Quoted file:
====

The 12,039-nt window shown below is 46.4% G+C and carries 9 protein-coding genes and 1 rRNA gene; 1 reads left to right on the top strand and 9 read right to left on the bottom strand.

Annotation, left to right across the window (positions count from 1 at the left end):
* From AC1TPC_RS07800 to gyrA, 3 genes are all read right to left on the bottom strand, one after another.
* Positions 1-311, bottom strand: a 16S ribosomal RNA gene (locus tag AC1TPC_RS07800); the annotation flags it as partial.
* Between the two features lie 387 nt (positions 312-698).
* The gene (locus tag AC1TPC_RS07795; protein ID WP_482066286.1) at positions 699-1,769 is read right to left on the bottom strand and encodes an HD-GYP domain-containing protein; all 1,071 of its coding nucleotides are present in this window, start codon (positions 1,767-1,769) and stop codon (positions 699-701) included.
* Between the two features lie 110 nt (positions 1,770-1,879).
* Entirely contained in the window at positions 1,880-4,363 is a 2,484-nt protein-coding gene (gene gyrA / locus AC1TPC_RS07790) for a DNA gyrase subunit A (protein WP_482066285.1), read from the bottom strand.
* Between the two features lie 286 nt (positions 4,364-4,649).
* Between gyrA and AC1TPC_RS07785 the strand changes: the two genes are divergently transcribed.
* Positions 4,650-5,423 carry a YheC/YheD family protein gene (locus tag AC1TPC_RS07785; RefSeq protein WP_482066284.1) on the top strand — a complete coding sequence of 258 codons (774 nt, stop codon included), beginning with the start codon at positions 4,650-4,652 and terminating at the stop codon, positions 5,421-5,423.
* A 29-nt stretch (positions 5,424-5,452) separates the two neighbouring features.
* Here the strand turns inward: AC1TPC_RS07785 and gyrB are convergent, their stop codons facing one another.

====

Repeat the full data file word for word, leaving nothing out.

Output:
The 12,039-nt window shown below is 46.4% G+C and carries 9 protein-coding genes and 1 rRNA gene; 1 reads left to right on the top strand and 9 read right to left on the bottom strand.

Annotation, left to right across the window (positions count from 1 at the left end):
* From AC1TPC_RS07800 to gyrA, 3 genes are all read right to left on the bottom strand, one after another.
* Positions 1-311, bottom strand: a 16S ribosomal RNA gene (locus tag AC1TPC_RS07800); the annotation flags it as partial.
* Between the two features lie 387 nt (positions 312-698).
* The gene (locus tag AC1TPC_RS07795; protein ID WP_482066286.1) at positions 699-1,769 is read right to left on the bottom strand and encodes an HD-GYP domain-containing protein; all 1,071 of its coding nucleotides are present in this window, start codon (positions 1,767-1,769) and stop codon (positions 699-701) included.
* Between the two features lie 110 nt (positions 1,770-1,879).
* Entirely contained in the window at positions 1,880-4,363 is a 2,484-nt protein-coding gene (gene gyrA / locus AC1TPC_RS07790) for a DNA gyrase subunit A (protein WP_482066285.1), read from the bottom strand.
* Between the two features lie 286 nt (positions 4,364-4,649).
* Between gyrA and AC1TPC_RS07785 the strand changes: the two genes are divergently transcribed.
* Positions 4,650-5,423 carry a YheC/YheD family protein gene (locus tag AC1TPC_RS07785; RefSeq protein WP_482066284.1) on the top strand — a complete coding sequence of 258 codons (774 nt, stop codon included), beginning with the start codon at positions 4,650-4,652 and terminating at the stop codon, positions 5,421-5,423.
* A 29-nt stretch (positions 5,424-5,452) separates the two neighbouring features.
* Here the strand turns inward: AC1TPC_RS07785 and gyrB are convergent, their stop codons facing one another.